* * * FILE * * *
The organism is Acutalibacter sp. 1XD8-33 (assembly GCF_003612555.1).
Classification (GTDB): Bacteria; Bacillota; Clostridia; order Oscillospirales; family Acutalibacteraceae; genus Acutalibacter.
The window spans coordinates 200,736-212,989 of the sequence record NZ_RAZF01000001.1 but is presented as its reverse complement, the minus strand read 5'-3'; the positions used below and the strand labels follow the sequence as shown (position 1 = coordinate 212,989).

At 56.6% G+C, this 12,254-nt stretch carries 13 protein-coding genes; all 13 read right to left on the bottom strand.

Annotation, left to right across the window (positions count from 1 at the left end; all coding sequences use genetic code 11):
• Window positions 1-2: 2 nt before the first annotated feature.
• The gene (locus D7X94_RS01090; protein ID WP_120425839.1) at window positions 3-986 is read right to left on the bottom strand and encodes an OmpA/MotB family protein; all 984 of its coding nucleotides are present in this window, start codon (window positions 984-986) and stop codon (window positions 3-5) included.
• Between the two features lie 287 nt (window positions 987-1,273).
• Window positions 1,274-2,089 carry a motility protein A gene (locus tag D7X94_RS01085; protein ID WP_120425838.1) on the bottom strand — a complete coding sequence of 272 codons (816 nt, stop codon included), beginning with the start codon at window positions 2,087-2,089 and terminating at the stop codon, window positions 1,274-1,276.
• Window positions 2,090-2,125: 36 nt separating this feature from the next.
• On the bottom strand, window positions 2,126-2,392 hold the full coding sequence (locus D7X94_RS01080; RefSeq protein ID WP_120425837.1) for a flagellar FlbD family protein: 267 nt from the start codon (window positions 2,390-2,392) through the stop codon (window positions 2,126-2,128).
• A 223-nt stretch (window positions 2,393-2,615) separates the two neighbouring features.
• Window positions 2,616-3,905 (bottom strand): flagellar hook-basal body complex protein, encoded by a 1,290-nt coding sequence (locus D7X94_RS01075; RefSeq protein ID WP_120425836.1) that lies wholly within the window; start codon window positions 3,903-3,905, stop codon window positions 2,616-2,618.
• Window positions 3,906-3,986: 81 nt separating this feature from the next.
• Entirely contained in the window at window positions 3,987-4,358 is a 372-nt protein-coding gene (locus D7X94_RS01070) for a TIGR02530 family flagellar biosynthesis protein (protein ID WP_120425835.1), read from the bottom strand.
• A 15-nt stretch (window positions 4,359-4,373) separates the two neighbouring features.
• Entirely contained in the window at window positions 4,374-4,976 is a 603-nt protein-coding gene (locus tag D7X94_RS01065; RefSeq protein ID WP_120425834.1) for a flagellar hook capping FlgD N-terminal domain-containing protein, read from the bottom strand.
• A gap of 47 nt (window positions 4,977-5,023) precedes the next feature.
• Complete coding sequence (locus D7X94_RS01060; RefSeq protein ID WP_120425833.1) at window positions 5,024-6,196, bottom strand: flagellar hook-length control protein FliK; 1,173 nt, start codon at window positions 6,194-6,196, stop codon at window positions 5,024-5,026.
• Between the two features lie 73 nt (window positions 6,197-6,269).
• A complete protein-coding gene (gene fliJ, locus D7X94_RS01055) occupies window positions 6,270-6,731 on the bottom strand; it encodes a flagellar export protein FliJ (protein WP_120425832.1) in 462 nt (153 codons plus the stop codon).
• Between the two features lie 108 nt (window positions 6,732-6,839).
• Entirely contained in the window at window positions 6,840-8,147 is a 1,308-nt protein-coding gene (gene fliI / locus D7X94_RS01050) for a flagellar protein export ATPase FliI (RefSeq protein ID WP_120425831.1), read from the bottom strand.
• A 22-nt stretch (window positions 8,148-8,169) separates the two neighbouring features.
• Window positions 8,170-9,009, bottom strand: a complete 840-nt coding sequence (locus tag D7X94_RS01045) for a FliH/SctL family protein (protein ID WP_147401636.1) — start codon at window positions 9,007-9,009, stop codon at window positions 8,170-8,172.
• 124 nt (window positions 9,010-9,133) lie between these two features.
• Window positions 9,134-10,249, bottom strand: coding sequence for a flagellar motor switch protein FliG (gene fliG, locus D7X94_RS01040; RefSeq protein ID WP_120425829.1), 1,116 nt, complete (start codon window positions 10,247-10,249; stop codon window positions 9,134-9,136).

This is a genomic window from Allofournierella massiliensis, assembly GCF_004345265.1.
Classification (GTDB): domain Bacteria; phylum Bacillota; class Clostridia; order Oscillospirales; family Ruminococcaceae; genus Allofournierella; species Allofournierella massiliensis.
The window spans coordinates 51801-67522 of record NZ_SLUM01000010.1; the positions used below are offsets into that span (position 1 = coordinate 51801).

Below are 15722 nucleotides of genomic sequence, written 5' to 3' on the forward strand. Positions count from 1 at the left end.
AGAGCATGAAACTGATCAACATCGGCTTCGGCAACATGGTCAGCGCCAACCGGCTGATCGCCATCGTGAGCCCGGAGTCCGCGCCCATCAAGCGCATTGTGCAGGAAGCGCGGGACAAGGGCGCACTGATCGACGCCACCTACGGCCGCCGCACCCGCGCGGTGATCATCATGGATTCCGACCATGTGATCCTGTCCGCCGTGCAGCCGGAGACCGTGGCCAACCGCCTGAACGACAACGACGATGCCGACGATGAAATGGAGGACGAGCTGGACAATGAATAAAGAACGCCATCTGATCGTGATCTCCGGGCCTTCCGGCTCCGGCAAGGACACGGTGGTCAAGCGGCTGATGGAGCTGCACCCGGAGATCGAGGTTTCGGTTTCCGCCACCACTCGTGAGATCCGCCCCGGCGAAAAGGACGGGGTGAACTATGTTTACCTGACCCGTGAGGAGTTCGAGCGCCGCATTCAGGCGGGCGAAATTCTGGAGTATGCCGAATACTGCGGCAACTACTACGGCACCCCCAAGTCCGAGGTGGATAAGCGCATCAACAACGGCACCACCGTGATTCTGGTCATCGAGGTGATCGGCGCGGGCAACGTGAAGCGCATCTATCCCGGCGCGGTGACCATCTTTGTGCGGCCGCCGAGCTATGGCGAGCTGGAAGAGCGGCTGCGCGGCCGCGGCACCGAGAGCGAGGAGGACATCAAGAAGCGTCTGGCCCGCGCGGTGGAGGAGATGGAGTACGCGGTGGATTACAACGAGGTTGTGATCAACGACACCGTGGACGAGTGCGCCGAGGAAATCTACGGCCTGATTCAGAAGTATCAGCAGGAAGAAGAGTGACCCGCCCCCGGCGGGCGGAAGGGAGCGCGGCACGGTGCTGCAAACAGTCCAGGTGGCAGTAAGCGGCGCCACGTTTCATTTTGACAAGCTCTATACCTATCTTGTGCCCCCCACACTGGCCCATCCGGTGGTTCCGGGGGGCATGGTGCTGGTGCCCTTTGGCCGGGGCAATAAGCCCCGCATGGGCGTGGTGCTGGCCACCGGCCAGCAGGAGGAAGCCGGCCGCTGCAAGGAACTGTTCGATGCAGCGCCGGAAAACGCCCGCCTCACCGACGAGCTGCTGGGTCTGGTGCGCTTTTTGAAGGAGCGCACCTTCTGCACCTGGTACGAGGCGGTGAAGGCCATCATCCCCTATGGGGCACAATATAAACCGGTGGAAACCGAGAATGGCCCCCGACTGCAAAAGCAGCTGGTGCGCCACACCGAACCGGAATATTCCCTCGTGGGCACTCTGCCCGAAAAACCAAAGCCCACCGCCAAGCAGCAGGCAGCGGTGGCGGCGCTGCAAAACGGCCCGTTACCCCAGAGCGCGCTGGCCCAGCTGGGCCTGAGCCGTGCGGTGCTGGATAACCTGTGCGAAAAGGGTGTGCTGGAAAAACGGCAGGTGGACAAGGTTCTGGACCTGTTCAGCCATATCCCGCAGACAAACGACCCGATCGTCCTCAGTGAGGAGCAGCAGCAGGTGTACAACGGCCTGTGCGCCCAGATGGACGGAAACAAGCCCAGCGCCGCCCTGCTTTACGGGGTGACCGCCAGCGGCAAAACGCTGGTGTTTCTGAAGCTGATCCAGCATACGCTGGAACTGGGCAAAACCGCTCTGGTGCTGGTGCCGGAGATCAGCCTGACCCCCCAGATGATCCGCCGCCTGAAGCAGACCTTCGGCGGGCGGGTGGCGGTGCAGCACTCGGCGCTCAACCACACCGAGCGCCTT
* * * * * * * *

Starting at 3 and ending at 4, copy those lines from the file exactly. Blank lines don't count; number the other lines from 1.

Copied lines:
The window spans coordinates 200,736-212,989 of the sequence record NZ_RAZF01000001.1 but is presented as its reverse complement, the minus strand read 5'-3'; the positions used below and the strand labels follow the sequence as shown (position 1 = coordinate 212,989).

At 56.6% G+C, this 12,254-nt stretch carries 13 protein-coding genes; all 13 read right to left on the bottom strand.